My honour saved, and my return to you.” [5.14]

The Yakkha, on hearing this, spoke the fifth verse:

5. “Standing so near to death, what is the thing
That thus do sorely trouble you, O king?
Tell me the truth, that so perhaps we may
Consent to let you go for one brief day.” {5.25}

The king, explaining the matter, spoke the sixth verse:

6. “A promise once I to a brahmin made;
That promise still is due, that debt unpaid:
The vow fulfilled, tomorrow’s dawn shall see
My honour saved, and my return to you.”

On hearing this, the Yakkha spoke the seventh verse:

7. “A promise to a brahmin you have made;
That promise still is due, that vow unpaid.
Fulfil your vow, and let tomorrow see
Your honour saved and your return to me.”

And having thus spoken, he let the king go. And he, being allowed to depart, said: “Do not be troubled about me; I will return at daybreak,” and, taking note of certain landmarks by the way, he returned to his army, and with this escort made his entrance into the city. Then he summoned the brahmin Nanda, seated him on a splendid throne, and, after hearing his verses, presented him with four thousand pieces of money. And he made the brahmin mount a chariot and sent him away, bidding his servants conduct him straight to Taxila. On the next day, being anxious to return, he called his son, and thus instructed him.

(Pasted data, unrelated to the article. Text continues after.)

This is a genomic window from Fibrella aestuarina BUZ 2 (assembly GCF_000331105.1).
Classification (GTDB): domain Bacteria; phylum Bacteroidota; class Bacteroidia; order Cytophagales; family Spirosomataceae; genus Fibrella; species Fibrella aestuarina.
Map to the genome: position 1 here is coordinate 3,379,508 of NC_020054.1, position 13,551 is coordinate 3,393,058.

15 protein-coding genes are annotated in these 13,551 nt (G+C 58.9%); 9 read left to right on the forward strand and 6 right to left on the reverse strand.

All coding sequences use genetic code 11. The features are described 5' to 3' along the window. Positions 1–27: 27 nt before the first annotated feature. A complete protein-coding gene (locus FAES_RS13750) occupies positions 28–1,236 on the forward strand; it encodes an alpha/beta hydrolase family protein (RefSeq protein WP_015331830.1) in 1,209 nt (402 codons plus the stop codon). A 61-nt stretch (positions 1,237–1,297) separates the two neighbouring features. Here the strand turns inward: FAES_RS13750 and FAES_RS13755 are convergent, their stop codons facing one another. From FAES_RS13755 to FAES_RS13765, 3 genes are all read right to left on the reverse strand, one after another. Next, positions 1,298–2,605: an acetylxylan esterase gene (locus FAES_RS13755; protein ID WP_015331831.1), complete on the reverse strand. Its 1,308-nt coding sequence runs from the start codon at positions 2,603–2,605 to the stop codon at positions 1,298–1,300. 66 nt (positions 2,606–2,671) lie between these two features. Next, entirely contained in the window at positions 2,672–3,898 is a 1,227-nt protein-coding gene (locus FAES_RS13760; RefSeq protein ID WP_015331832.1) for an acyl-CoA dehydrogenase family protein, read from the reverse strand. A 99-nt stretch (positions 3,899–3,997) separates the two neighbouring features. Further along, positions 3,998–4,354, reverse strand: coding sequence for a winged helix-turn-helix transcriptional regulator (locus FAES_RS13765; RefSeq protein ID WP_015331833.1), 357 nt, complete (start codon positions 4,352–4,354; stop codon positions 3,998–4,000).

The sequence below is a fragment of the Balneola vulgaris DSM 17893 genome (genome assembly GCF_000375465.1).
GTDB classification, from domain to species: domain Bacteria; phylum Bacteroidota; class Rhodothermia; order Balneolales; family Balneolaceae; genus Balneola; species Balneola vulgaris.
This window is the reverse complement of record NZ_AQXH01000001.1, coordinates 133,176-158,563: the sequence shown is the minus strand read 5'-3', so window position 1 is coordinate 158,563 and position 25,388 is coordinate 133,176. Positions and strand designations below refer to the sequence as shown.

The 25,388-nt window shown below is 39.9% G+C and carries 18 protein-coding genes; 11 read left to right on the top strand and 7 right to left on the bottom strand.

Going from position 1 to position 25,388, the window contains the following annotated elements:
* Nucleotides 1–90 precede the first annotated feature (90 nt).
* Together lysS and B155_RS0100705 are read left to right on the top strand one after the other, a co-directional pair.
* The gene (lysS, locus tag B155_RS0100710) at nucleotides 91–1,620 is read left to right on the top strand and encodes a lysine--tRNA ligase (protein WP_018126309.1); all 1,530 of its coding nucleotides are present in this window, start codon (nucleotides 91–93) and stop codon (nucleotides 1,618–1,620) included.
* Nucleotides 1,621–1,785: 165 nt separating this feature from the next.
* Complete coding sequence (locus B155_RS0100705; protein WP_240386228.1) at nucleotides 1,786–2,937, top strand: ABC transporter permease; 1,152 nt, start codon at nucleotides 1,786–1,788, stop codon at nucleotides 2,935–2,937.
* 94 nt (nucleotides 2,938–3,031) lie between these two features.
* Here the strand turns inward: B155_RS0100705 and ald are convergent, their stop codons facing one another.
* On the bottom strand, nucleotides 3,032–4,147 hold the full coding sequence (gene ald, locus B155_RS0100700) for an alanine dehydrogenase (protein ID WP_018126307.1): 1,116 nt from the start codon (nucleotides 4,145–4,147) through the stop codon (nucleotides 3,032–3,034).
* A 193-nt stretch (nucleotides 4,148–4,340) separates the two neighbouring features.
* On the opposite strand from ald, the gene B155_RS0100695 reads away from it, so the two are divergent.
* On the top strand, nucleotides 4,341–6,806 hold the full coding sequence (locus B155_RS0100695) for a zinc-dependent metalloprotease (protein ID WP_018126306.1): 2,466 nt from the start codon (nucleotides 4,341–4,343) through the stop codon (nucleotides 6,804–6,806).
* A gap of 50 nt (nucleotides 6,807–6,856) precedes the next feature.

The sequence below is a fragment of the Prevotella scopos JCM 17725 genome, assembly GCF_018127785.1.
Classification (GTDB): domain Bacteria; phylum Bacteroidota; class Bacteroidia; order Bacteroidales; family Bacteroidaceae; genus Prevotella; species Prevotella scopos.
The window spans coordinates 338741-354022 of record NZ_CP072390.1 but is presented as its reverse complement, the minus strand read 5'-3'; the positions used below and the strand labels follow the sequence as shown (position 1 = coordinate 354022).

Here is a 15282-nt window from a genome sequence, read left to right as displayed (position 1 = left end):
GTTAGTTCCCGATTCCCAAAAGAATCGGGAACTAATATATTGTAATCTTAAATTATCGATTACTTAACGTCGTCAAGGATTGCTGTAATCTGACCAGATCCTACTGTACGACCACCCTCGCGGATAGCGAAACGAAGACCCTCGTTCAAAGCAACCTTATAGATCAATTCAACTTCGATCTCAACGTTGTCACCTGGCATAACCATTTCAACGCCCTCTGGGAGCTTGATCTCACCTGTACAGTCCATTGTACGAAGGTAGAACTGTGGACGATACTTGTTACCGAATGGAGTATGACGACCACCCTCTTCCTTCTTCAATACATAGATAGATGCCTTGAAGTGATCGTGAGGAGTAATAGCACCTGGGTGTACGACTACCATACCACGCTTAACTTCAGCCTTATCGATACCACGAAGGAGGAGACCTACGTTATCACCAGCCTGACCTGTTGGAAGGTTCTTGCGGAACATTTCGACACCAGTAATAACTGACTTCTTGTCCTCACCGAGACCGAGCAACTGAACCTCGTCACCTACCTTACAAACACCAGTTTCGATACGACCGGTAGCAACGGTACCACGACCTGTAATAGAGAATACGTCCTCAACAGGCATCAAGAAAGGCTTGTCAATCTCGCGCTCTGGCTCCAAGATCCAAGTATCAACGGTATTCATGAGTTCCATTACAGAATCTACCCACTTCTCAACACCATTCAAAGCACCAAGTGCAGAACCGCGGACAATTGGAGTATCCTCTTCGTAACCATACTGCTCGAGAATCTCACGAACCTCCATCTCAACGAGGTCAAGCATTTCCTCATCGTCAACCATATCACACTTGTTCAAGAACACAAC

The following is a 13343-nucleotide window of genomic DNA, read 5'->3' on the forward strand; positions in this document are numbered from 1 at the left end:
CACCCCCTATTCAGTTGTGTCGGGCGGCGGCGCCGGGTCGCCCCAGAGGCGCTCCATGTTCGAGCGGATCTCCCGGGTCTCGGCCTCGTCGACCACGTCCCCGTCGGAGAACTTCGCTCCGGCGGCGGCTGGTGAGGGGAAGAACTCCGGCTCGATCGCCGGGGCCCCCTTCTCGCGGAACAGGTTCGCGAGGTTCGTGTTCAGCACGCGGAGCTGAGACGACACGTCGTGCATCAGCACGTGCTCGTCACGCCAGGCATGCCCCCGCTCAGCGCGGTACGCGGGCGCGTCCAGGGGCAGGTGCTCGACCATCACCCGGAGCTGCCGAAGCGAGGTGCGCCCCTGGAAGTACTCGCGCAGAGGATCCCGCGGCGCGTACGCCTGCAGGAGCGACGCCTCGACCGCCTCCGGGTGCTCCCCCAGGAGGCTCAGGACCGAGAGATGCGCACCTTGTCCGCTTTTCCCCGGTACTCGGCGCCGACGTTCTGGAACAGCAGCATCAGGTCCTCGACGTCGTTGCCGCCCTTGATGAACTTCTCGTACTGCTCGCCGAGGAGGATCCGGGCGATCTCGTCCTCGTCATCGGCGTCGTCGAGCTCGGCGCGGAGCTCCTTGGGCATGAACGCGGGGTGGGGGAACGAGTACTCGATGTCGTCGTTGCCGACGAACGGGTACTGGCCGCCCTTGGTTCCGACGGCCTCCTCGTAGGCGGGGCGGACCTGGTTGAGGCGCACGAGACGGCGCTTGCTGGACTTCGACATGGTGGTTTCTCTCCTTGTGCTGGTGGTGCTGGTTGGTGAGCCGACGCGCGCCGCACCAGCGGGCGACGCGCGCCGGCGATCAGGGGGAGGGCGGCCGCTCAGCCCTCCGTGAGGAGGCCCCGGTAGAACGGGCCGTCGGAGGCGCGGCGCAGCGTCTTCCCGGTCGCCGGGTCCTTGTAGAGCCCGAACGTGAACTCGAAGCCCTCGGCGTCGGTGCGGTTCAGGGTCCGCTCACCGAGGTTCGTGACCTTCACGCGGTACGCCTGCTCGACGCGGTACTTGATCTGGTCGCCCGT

The Teacher, to explain the matter, spoke two verses:

8. “Escaped from cruel Yakkha he did come
Full of sweet longings to his lovely home: {5.26}
His word to brahmin friend he never broke,
But thus to dear Alīnasattu spoke.

9. ‘My son, reign you anointed king today
Ruling o’er friend and foe with righteous sway;
Let no injustice mar your happy state;
I now from cruel Yakkha seek my fate.’ ”

The prince, on hearing this, spoke the tenth verse:

10. “Fain would I learn what act or word
Lost me the favour of my lord,
That you should raise me to the throne
Which, losing you, I would not own.”

The king, on hearing this, spoke the next verse:

11. “Dear son, I fail to call to mind